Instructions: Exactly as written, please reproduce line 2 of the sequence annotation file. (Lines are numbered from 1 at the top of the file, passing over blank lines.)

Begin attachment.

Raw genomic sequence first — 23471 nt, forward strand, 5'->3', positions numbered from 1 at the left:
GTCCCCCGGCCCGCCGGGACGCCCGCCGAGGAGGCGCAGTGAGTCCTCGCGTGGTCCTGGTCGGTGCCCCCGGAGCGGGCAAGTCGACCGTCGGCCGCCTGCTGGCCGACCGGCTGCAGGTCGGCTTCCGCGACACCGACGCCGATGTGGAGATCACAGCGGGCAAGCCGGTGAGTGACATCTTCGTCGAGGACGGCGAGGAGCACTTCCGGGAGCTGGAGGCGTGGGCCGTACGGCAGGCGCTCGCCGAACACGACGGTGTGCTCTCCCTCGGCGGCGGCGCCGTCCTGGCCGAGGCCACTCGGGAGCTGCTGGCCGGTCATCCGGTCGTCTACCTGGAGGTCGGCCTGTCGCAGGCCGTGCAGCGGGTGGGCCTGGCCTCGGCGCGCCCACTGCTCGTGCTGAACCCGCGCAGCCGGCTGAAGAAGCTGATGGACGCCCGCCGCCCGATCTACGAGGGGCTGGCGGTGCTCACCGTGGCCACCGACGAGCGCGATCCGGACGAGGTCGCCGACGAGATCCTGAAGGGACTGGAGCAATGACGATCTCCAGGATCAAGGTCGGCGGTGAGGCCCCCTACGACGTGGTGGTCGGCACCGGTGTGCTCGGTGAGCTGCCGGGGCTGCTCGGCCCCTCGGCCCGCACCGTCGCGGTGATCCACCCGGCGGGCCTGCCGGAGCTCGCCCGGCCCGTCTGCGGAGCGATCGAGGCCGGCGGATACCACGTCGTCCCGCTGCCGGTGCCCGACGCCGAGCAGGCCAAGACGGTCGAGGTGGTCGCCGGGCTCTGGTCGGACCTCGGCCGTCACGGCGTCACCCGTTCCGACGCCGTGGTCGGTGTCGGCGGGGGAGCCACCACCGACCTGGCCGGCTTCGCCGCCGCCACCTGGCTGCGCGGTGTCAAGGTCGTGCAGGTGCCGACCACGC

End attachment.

GTCCCCCGGCCCGCCGGGACGCCCGCCGAGGAGGCGCAGTGAGTCCTCGCGTGGTCCTGGTCGGTGCCCCCGGAGCGGGCAAGTCGACCGTCGGCCGCCTGCTGGCCGACCGGCTGCAGGTCGGCTTCCGCGACACCGACGCCGATGTGGAGATCACAGCGGGCAAGCCGGTGAGTGACATCTTCGTCGAGGACGGCGAGGAGCACTTCCGGGAGCTGGAGGCGTGGGCCGTACGGCAGGCGCTCGCCGAACACGACGGTGTGCTCTCCCTCGGCGGCGGCGCCGTCCTGGCCGAGGCCACTCGGGAGCTGCTGGCCGGTCATCCGGTCGTCTACCTGGAGGTCGGCCTGTCGCAGGCCGTGCAGCGGGTGGGCCTGGCCTCGGCGCGCCCACTGCTCGTGCTGAACCCGCGCAGCCGGCTGAAGAAGCTGATGGACGCCCGCCGCCCGATCTACGAGGGGCTGGCGGTGCTCACCGTGGCCACCGACGAGCGCGATCCGGACGAGGTCGCCGACGAGATCCTGAAGGGACTGGAGCAATGACGATCTCCAGGATCAAGGTCGGCGGTGAGGCCCCCTACGACGTGGTGGTCGGCACCGGTGTGCTCGGTGAGCTGCCGGGGCTGCTCGGCCCCTCGGCCCGCACCGTCGCGGTGATCCACCCGGCGGGCCTGCCGGAGCTCGCCCGGCCCGTCTGCGGAGCGATCGAGGCCGGCGGATACCACGTCGTCCCGCTGCCGGTGCCCGACGCCGAGCAGGCCAAGACGGTCGAGGTGGTCGCCGGGCTCTGGTCGGACCTCGGCCGTCACGGCGTCACCCGTTCCGACGCCGTGGTCGGTGTCGGCGGGGGAGCCACCACCGACCTGGCCGGCTTCGCCGCCGCCACCTGGCTGCGCGGTGTCAAGGTCGTGCAGGTGCCGACCACGC